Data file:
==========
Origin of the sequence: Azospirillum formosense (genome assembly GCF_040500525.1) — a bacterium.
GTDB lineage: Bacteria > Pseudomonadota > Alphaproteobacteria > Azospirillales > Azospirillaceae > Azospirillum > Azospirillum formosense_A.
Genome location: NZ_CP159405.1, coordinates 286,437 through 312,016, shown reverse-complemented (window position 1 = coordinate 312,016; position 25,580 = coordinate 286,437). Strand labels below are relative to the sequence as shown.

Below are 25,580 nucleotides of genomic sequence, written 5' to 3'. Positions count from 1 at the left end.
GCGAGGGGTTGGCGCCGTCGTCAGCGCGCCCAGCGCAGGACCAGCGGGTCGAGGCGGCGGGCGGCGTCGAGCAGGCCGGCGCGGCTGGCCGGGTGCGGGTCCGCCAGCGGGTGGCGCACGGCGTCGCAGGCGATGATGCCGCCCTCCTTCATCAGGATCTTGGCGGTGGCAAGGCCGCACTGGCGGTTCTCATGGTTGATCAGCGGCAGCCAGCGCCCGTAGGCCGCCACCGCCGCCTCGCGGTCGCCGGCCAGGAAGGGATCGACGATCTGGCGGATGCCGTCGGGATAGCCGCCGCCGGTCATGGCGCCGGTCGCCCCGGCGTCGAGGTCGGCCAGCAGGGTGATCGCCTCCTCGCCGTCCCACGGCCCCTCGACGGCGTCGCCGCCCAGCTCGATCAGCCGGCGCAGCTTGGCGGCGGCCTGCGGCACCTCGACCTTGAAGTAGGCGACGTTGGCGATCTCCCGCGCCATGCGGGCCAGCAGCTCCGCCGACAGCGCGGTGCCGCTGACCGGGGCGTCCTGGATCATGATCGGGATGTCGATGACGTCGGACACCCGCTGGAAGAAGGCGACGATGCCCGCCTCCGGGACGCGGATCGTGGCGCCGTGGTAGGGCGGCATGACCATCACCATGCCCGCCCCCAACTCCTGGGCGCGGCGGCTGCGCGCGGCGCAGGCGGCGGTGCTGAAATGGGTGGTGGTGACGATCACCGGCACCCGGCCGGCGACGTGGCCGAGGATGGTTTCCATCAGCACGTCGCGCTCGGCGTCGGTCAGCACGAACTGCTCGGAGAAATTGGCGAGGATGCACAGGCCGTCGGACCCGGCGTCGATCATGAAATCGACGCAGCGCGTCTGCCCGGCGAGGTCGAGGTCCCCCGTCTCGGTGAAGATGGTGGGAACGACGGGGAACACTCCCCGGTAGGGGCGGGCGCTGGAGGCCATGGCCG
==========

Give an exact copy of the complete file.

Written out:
Origin of the sequence: Azospirillum formosense (genome assembly GCF_040500525.1) — a bacterium.
GTDB lineage: Bacteria > Pseudomonadota > Alphaproteobacteria > Azospirillales > Azospirillaceae > Azospirillum > Azospirillum formosense_A.
Genome location: NZ_CP159405.1, coordinates 286,437 through 312,016, shown reverse-complemented (window position 1 = coordinate 312,016; position 25,580 = coordinate 286,437). Strand labels below are relative to the sequence as shown.

Below are 25,580 nucleotides of genomic sequence, written 5' to 3'. Positions count from 1 at the left end.
GCGAGGGGTTGGCGCCGTCGTCAGCGCGCCCAGCGCAGGACCAGCGGGTCGAGGCGGCGGGCGGCGTCGAGCAGGCCGGCGCGGCTGGCCGGGTGCGGGTCCGCCAGCGGGTGGCGCACGGCGTCGCAGGCGATGATGCCGCCCTCCTTCATCAGGATCTTGGCGGTGGCAAGGCCGCACTGGCGGTTCTCATGGTTGATCAGCGGCAGCCAGCGCCCGTAGGCCGCCACCGCCGCCTCGCGGTCGCCGGCCAGGAAGGGATCGACGATCTGGCGGATGCCGTCGGGATAGCCGCCGCCGGTCATGGCGCCGGTCGCCCCGGCGTCGAGGTCGGCCAGCAGGGTGATCGCCTCCTCGCCGTCCCACGGCCCCTCGACGGCGTCGCCGCCCAGCTCGATCAGCCGGCGCAGCTTGGCGGCGGCCTGCGGCACCTCGACCTTGAAGTAGGCGACGTTGGCGATCTCCCGCGCCATGCGGGCCAGCAGCTCCGCCGACAGCGCGGTGCCGCTGACCGGGGCGTCCTGGATCATGATCGGGATGTCGATGACGTCGGACACCCGCTGGAAGAAGGCGACGATGCCCGCCTCCGGGACGCGGATCGTGGCGCCGTGGTAGGGCGGCATGACCATCACCATGCCCGCCCCCAACTCCTGGGCGCGGCGGCTGCGCGCGGCGCAGGCGGCGGTGCTGAAATGGGTGGTGGTGACGATCACCGGCACCCGGCCGGCGACGTGGCCGAGGATGGTTTCCATCAGCACGTCGCGCTCGGCGTCGGTCAGCACGAACTGCTCGGAGAAATTGGCGAGGATGCACAGGCCGTCGGACCCGGCGTCGATCATGAAATCGACGCAGCGCGTCTGCCCGGCGAGGTCGAGGTCCCCCGTCTCGGTGAAGATGGTGGGAACGACGGGGAACACTCCCCGGTAGGGGCGGGCGCTGGAGGCCATGGCCG